Sidewalks, bikeways, trails and freight connections in communities around greater Portland will receive funding they need after the Metro Council unanimously approved $30 million in grants for 12 projects Thursday.
The decision comes after a process lasting more than year. Thousands of area residents provided comments, local jurisdictions weighed in with priorities and close technical analysis weighed proposed projects’ benefits with key regional priorities.
The Joint Policy Advisory Committee on Transportation recommended the 12 projects for funding on Jan. 19.
The grants will be paid by a collection of federal transportation dollars known in greater Portland as regional flexible funds, because regional leaders have some flexibility for how to allocate them. The funds are intended to improve air quality, relieve congestion, create more transportation options and improve transportation system performance.
Generally, Metro leads a process for determining how to spend these dollars every three years. This round of funds is expected to be available beginning in 2019.
Needs exceed funds
Roughly $33 million was available for local projects this cycle, with 75 percent reserved by JPACT and the Metro Council for projects that make walking, biking and getting to transit safer, and the remainder reserved for projects that improve freight movement. Each project is partially funded by local dollars, as well.
Although Metro councilors had a lot of praise for the projects they approved for funding Thursday, they noted that communities applied for many other worthy projects that could not be funded.
Communities around the region submitted more than two dozen applications seeking a total of almost $92 million for walking and biking projects, and five applications totaling nearly $9 million for freight projects – about three times the total available funding.
Technical staff and community members on the Transportation Policy Alternatives Committee and regional elected leaders on the Joint Policy Advisory Committee on Transportation selected which projects to recommend for funding based on a number of factors, including technical analysis and thousands of public comments.
Even then, several communities adjusted their project plans, budgets or funding strategies to get more funding to more projects.
Councilors expressed their appreciation for the hard work put in by TPAC, JPACT and local communities.
"A lot of collaboration went into rightsizing the projects submittals in order to fit the available budget, because as always, needs exceeded capacity," said Metro Councilor Kathryn Harrington.
Metro Councilor Craig Dirksen, who also chairs JPACT, noted how some local jurisdictions had been willing to make changes to their projects or increase their local contributions to help others get funded.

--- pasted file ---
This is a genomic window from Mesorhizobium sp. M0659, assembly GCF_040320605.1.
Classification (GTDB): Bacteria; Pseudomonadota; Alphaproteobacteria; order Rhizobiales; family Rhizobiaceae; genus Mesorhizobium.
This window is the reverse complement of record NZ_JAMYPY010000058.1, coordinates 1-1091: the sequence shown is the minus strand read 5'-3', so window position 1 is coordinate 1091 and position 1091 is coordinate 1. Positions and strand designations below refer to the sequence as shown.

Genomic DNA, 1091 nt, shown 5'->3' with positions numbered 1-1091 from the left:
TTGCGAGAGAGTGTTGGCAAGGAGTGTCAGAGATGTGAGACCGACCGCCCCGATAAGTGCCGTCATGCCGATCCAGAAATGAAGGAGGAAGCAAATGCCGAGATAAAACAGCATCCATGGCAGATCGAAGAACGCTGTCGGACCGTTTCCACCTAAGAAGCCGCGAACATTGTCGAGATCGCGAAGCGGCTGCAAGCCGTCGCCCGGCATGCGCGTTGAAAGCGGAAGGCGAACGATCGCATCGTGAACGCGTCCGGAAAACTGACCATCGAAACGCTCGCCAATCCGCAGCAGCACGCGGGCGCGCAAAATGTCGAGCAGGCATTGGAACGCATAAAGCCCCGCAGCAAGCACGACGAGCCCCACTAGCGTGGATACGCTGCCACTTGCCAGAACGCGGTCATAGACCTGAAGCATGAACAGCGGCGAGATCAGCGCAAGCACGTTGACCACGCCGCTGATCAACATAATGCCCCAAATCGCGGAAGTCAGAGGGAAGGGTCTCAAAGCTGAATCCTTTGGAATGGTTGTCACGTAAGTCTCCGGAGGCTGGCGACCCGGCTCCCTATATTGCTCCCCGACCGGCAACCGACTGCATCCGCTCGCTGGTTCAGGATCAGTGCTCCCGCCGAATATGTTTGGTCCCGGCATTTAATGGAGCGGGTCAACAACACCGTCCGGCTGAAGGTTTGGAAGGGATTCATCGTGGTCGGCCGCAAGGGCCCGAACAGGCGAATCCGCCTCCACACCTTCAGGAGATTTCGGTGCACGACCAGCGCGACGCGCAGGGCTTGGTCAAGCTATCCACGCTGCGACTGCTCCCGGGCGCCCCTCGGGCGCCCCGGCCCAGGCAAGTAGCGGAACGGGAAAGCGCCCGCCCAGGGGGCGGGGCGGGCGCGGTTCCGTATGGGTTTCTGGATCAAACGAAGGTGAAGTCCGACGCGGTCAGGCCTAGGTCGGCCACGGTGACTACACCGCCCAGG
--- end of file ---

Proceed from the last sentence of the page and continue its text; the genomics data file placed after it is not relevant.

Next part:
"It's very impressive to me that everyone in the region has really come together to make those kinds of sacrifices," Dirksen said.
Metro Councilor Carlotta Collette noted the appreciation she'd heard from constituents in West Linn, where the funds will help make Highway 43 safer for walking, biking and driving in a residential area. The city increased its local funding match to make sure the project could be funded.
"My friends in West Linn wanted me to thank Metro and JPACT because they've never submitted an application for a transportation project and this one is going to be awarded. They're very excited," she said.
$3 million left to allocate in Gresham
There is still a little more than $3 million left to allocate, however.
At its Jan. 19 meeting, JPACT sought more time to discuss which of two projects in Gresham should receive funding – completing sidewalks on a half-mile stretch of Division Street or safety improvements to a half-mile of Cleveland Avenue.
JPACT is expected to continue that discussion and make a recommendation on Feb. 16. Following that, the Metro Council will decide whether to accept the recommendation.
List of projects
Below is a list of the projects that the Metro Council has approved for federal funds. Find a clickable map with additional project details at the bottom of this page. Applications with more details about each project are also available here.
Active Transportation/Complete Streets
Beaverton Creek Trail
Tualatin Hills Park & Recreation District
Brentwood-Darlington Safe Routes to School
Cully Walking and Biking Parkway
Halsey Street Safety and Access to Transit
Herman Road Walking and Biking Improvements
Highway 43 Walking and Biking Improvements
I-5 Walking and Biking Bridge
Jade and Montavilla Connected Centers
Molalla Avenue Walking and Biking Improvements
Basalt Creek Parkway extension
Central Eastside Access and Circulation Improvements
Hunziker Road Industrial Area
Regional Freight Studies
*Regional Freight Studies will receive up to $210,000 based on cost savings identified in Portland's Central Eastside Access and Circulation Improvements project.
This story was updated Feb. 3, 2017, with quotes from the Metro Council meeting and further detail about total project funds.